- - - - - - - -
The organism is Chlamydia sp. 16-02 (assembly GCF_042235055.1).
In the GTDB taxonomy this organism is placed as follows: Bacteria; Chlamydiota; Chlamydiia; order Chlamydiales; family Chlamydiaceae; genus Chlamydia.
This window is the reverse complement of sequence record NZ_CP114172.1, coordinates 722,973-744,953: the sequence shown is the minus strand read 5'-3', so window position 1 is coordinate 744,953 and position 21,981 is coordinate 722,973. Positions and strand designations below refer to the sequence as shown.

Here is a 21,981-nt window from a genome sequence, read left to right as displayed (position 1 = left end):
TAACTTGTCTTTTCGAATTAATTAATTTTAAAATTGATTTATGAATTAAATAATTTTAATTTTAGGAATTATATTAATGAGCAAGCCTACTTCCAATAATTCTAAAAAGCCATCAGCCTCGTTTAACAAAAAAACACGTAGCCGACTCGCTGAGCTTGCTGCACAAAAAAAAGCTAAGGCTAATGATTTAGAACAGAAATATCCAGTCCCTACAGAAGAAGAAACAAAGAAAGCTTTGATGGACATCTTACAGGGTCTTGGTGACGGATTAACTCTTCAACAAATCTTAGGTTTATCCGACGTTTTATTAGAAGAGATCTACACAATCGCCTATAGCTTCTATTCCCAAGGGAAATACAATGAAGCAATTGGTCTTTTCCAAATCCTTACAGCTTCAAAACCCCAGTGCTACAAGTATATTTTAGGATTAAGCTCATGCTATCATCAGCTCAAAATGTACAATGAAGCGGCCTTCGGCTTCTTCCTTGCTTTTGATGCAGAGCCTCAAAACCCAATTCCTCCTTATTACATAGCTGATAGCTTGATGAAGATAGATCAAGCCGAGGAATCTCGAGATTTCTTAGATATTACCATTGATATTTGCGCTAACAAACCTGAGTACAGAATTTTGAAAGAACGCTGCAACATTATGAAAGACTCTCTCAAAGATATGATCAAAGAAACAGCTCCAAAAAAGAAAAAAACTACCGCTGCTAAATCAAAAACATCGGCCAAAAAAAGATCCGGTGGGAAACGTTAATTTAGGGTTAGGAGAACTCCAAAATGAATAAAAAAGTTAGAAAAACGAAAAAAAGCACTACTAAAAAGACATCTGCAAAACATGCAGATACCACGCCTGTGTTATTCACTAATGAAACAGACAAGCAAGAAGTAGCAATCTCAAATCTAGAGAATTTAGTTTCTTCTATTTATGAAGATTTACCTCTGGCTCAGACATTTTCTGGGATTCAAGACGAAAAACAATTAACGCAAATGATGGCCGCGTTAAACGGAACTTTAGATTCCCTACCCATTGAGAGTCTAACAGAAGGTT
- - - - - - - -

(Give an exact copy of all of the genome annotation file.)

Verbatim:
The organism is Chlamydia sp. 16-02 (assembly GCF_042235055.1).
In the GTDB taxonomy this organism is placed as follows: Bacteria; Chlamydiota; Chlamydiia; order Chlamydiales; family Chlamydiaceae; genus Chlamydia.
This window is the reverse complement of sequence record NZ_CP114172.1, coordinates 722,973-744,953: the sequence shown is the minus strand read 5'-3', so window position 1 is coordinate 744,953 and position 21,981 is coordinate 722,973. Positions and strand designations below refer to the sequence as shown.

Here is a 21,981-nt window from a genome sequence, read left to right as displayed (position 1 = left end):
TAACTTGTCTTTTCGAATTAATTAATTTTAAAATTGATTTATGAATTAAATAATTTTAATTTTAGGAATTATATTAATGAGCAAGCCTACTTCCAATAATTCTAAAAAGCCATCAGCCTCGTTTAACAAAAAAACACGTAGCCGACTCGCTGAGCTTGCTGCACAAAAAAAAGCTAAGGCTAATGATTTAGAACAGAAATATCCAGTCCCTACAGAAGAAGAAACAAAGAAAGCTTTGATGGACATCTTACAGGGTCTTGGTGACGGATTAACTCTTCAACAAATCTTAGGTTTATCCGACGTTTTATTAGAAGAGATCTACACAATCGCCTATAGCTTCTATTCCCAAGGGAAATACAATGAAGCAATTGGTCTTTTCCAAATCCTTACAGCTTCAAAACCCCAGTGCTACAAGTATATTTTAGGATTAAGCTCATGCTATCATCAGCTCAAAATGTACAATGAAGCGGCCTTCGGCTTCTTCCTTGCTTTTGATGCAGAGCCTCAAAACCCAATTCCTCCTTATTACATAGCTGATAGCTTGATGAAGATAGATCAAGCCGAGGAATCTCGAGATTTCTTAGATATTACCATTGATATTTGCGCTAACAAACCTGAGTACAGAATTTTGAAAGAACGCTGCAACATTATGAAAGACTCTCTCAAAGATATGATCAAAGAAACAGCTCCAAAAAAGAAAAAAACTACCGCTGCTAAATCAAAAACATCGGCCAAAAAAAGATCCGGTGGGAAACGTTAATTTAGGGTTAGGAGAACTCCAAAATGAATAAAAAAGTTAGAAAAACGAAAAAAAGCACTACTAAAAAGACATCTGCAAAACATGCAGATACCACGCCTGTGTTATTCACTAATGAAACAGACAAGCAAGAAGTAGCAATCTCAAATCTAGAGAATTTAGTTTCTTCTATTTATGAAGATTTACCTCTGGCTCAGACATTTTCTGGGATTCAAGACGAAAAACAATTAACGCAAATGATGGCCGCGTTAAACGGAACTTTAGATTCCCTACCCATTGAGAGTCTAACAGAAGGTT